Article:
The effects of the major design and operation variables on the enrichment by thermal diffusion of aqueous sugar solutions

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Virginia Polytechnic Institute

Continuous, liquid, thermal diffusion is a useful separation method which heretofore has been utilized primarily on a laboratory scale for accomplishing the separation of isotopes, azeotropes, and hydrocarbons of a particular series.

Although the thermal diffusion effect, wherein a gradient of temperature in a body of fluid gives rise to a gradient of concentration, was discovered in 1856, it did not become commercially feasible until 1939 when Clusius and Dickel developed the thermogravitational procedure. In this method, the temperature gradient is applied in a horizontal direction to a vertical layer of liquid, and the convection currents set up by the concentration gradient thus established move the fluids of different concentrations in opposite directions; streams of different concentrations are continuously drawn off from the top and from the bottom of the apparatus.

The important commercial application has been the separation of uranium isotopes contained in liquid uranium hexafluoride. This work was part of the Atomic Energy program; the results have not been published. One major oil company has carried out a detailed research and development program on the separation of petroleum fractions by liquid thermal diffusion.

This investigation was concerned with developing formulae, methods of calculation, and empirical data necessary for designing commercial equipment utilizing liquid thermal diffusion.

Vertical, concentric-tube, thermal diffusion columns were constructed which could be operated with a continuous feed and draw-off of liquid from the diffusion annulus. Steam or hot water was used as the heating medium and tap water was used for cooling purposes. The columns were assembled with a copper center tube through which the cooling water flowed, and a concentric glass tube which formed the hot wall of the diffusion annulus. This set of tubes was jacketed with a pyrex pipe to form a steam or hot water reservoir about the hot wall of the diffusion annulus.

Aqueous solutions of sugar were used as the test liquid. Separation effects were observed in solutions where the initial concentration was between 0.5 and 2.0 gram mols of sugar per liter. All tests were made under steady-state conditions and differences observed between the concentration of the bottom product and that of the top product varied from 0 to 28.3 weight per cent sugar. Curves, together with specific and generalized formulae, were presented to indicate the effect of each of seven variables on the separation ratio.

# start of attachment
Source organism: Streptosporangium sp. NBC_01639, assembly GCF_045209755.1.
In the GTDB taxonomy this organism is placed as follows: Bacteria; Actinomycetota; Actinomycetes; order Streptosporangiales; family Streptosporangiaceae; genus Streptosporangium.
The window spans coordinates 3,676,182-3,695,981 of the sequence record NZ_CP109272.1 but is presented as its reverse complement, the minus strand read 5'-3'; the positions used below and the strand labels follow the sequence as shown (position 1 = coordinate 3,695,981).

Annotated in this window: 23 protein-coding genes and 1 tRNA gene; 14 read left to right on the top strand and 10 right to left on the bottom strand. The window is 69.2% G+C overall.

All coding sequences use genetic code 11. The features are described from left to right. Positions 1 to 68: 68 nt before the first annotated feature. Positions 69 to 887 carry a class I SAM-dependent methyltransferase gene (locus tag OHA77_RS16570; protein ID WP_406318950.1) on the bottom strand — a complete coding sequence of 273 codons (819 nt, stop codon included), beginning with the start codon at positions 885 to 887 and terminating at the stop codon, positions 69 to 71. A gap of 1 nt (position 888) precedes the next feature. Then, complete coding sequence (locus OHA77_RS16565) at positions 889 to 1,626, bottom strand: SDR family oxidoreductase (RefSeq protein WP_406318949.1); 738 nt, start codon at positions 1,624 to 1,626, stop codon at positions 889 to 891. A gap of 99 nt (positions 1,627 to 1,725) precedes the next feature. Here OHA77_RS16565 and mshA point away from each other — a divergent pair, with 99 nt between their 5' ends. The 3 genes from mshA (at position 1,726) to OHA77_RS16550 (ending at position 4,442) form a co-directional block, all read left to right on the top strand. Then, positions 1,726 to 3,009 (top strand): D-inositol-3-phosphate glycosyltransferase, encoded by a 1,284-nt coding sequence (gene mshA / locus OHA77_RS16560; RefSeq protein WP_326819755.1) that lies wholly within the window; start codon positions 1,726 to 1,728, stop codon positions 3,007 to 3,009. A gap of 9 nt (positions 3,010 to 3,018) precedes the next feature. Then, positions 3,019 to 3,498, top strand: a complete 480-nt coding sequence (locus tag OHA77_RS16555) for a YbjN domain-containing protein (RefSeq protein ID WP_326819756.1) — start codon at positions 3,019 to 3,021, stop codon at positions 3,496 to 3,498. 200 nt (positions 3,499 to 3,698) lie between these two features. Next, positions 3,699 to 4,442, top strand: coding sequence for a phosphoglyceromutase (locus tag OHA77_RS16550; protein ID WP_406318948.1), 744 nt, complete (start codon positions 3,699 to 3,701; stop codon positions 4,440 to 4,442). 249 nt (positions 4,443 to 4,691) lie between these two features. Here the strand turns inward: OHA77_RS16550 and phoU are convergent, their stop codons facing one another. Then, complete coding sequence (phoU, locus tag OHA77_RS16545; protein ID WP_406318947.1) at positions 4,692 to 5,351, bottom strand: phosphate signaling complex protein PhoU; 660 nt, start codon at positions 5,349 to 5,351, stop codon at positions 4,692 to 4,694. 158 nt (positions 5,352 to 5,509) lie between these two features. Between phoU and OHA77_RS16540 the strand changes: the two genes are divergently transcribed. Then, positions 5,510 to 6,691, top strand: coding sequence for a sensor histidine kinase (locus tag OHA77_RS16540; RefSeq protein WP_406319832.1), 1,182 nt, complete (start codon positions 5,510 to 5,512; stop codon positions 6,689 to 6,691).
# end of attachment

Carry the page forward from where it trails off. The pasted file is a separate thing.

The feed concentration was varied between 15 and 55 weight per cent sugar, and the separation ration reached a maximum between 26.6 and 44.2 weight per cent sugar. Heating fluid temperatures varying from 77 to 124 degrees centigrade were employed and the separation ratio increased linearly with the heating fluid temperature. Annulus width varying from 3.1 to 19. 7 millimeters were studied and the separation ration reached a maximum for widths between 13.0 and 16. 7 millimeters. The separation ratio decreased as the feed rate was increased from 3.0 to 248 milliliters per hour; however, it increased as the ratio of the bottom draw-off rate to the feed rate was increased from 0.047 to 0.916. The separation ratio reached a maximum when the feed port was located near the middle of the column. Maximum separations were obtained with a column length of only 24.1 centimeters; however, for other column lengths from 54.2 to 114.3 centimeters, the separation ratio increased slightly as the column length was increased.

In addition to the desired temperature gradient across the liquid in the diffusion annulus, large temperature drops occurred in the glass wall of the diffusion annulus (19 to 23 degrees centigrade), and in the water film inside the copper, center tube (8 to 16 degrees centigrade).

Certain fundamental factors relative to continuous, liquid, thermal diffusion have been developed in this investigation. Further research should provide similar data for other liquid systems and for other column designs. This will enable the chemical engineer to design commercial apparatus for specific applications.